As societies become more involved in conflicts, experience bigger gaps in income between the rich and the poor, and are subject to higher levels of crime and violence, the very fundamental rights of children are often forgotten, or take a ‘back seat’. Society often forgets that children have universally entrenched rights. These rights matter and are there to remind us how important and special all children are and how we can act to maximise their potential. Here at The Unlimited Child we work with children every day through their crèche based caregivers. Almost all of these children experience a wide range of hardships daily. Even just getting to their crèche each day is a challenge for many of them. For these and many other reasons, understanding, accepting and acting in ways that absolutely ensure that the rights of children are met are central to our work.
Because this is a universal issue that has been the focus of attention for decades now, we are fortunate to have easily accessible tools to help us get this right. One of the most widely accepted of these tools is the Declaration of the Rights of the Child, signed by the United Nations on 10 December 1959 (as Resolution 1386 – XIV). The document goes back even further, with a history embedded in the Geneva Declaration of the Rights of the Child signed in 1924.
The United Nations Declaration of Rights of the Child (1959) lists ten basic rights. These are, in simplified summary version (adapted from the Plain Language Version of the Declaration of the Rights of the Child, 1978):
1. Rights for children exist no matter their race, colour, sex, language, religion, political opinions or other opinions are. The rights also transcend where they were born and who their parents are.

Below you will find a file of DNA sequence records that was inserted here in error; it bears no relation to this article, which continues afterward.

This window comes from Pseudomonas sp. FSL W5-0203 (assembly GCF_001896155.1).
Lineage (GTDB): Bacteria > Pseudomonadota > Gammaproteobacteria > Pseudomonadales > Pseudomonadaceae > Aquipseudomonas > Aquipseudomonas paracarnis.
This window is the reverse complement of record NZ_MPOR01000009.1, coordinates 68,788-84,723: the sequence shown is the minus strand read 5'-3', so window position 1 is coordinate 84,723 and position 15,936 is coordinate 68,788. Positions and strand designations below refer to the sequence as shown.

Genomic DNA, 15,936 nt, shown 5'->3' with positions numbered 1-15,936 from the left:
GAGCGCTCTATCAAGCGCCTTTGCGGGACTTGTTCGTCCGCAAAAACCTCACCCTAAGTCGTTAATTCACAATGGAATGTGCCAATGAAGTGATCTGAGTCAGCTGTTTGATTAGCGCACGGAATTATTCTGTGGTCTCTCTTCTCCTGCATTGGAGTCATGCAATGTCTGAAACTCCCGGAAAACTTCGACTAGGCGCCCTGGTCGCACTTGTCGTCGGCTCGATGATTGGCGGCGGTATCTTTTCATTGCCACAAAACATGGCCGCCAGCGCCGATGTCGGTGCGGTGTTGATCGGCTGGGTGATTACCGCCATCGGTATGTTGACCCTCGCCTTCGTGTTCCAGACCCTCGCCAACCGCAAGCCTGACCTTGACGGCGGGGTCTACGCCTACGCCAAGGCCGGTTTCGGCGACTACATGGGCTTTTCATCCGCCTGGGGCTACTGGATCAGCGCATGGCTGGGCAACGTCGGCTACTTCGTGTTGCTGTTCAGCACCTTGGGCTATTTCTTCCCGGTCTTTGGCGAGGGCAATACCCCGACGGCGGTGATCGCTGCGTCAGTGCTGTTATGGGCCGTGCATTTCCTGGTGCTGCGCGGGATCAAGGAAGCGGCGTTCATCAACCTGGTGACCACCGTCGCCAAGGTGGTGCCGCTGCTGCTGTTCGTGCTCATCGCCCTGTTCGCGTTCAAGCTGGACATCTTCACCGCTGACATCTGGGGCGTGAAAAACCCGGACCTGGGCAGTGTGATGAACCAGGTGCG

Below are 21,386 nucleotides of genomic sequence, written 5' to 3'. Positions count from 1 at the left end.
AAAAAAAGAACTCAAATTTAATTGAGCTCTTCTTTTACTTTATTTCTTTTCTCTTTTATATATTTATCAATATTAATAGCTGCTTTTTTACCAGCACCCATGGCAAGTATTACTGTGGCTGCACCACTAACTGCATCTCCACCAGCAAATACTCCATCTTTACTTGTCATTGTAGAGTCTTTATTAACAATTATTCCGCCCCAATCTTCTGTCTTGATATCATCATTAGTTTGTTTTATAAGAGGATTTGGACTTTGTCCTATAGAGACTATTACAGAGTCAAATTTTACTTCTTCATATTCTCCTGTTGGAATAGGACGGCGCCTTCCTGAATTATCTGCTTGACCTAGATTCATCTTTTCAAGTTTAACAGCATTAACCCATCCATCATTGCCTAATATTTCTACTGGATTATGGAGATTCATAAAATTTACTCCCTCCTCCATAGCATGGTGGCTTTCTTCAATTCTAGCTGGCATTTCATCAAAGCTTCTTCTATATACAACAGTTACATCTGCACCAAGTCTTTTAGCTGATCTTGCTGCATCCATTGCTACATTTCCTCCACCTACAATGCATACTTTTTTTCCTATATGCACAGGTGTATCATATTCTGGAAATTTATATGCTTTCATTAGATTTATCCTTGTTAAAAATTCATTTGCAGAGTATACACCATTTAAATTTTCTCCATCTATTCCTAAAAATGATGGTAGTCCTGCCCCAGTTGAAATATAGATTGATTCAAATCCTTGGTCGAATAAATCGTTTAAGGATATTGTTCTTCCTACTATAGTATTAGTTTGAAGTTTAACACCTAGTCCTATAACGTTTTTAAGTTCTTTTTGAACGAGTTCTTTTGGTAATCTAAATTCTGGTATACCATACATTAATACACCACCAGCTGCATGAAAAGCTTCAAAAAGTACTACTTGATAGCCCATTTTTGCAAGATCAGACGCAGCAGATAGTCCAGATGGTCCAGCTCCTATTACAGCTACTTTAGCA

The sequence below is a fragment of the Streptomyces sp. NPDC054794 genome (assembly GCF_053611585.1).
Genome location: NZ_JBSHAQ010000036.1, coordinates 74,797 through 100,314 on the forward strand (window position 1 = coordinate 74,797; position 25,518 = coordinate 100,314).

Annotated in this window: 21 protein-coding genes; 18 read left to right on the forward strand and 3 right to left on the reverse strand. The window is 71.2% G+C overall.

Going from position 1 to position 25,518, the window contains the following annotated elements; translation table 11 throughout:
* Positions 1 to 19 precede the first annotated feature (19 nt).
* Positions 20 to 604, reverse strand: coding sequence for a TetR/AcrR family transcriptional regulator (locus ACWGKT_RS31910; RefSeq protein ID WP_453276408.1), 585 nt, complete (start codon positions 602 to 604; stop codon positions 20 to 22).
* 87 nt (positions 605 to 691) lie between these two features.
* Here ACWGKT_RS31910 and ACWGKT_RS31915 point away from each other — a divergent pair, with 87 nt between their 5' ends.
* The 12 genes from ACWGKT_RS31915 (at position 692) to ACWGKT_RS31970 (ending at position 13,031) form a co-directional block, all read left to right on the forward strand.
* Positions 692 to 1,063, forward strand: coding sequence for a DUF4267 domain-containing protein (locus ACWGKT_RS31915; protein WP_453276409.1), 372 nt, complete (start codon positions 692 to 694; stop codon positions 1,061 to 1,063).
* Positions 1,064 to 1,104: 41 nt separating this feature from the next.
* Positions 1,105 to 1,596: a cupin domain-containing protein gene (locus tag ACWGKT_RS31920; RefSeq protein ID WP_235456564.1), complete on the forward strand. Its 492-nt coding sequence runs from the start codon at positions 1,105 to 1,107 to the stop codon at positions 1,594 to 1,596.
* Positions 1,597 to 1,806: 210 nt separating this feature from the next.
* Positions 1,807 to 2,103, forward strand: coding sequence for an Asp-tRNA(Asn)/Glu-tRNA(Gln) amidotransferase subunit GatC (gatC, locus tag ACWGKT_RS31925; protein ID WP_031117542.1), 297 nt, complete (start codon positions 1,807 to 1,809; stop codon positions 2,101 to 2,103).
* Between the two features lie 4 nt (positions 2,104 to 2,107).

2. The right to grow and develop both spiritually and physically in ways that are healthy and normal, and where this can happen freely and with dignity at all times.
3. The right to have a name and to be recognised as being a member of a country.
4. The right to special care and protection; to food that is nourishing and to housing and medical services.
5. Disabled children have the right to special care, no matter what their disability is.
6. The right to love and understanding (where possible and preferably from parents and family, but where this is not possible from government).
7. The right to be able to attend school for free, to be able to play, and have an equal chance to develop and learn to be a responsible and useful member of society.
8. The right to be among the first to get help in a crisis situation.
9. To be protected against exploitation (eg child labour) and any form of abuse.
10. To be taught about peace, understanding, tolerance and friendship among all people.
It is important that we remind ourselves of these rights; to take a good look at them from time to time and assess the extent to which each of us are ensuring that these rights are met (and to plan and do the things we need to do to guarantee the rights are met). At The Unlimited Child each of these rights are very important to us. Our work is specifically focussed on rights related to education, play, development and learning. We also work to ensure that while at crèches, children experience their right to love and understanding from their caregivers. In our work to ‘shift lives’, we work with crèche caregivers and partner organisations to ensure that not only are the rights of children recognised, but also put into place. We also work towards a position where through receiving a sound foundation in early childhood development, children grow up being aware of their rights and what they can do to ensure they are met in their families, communities and broader society.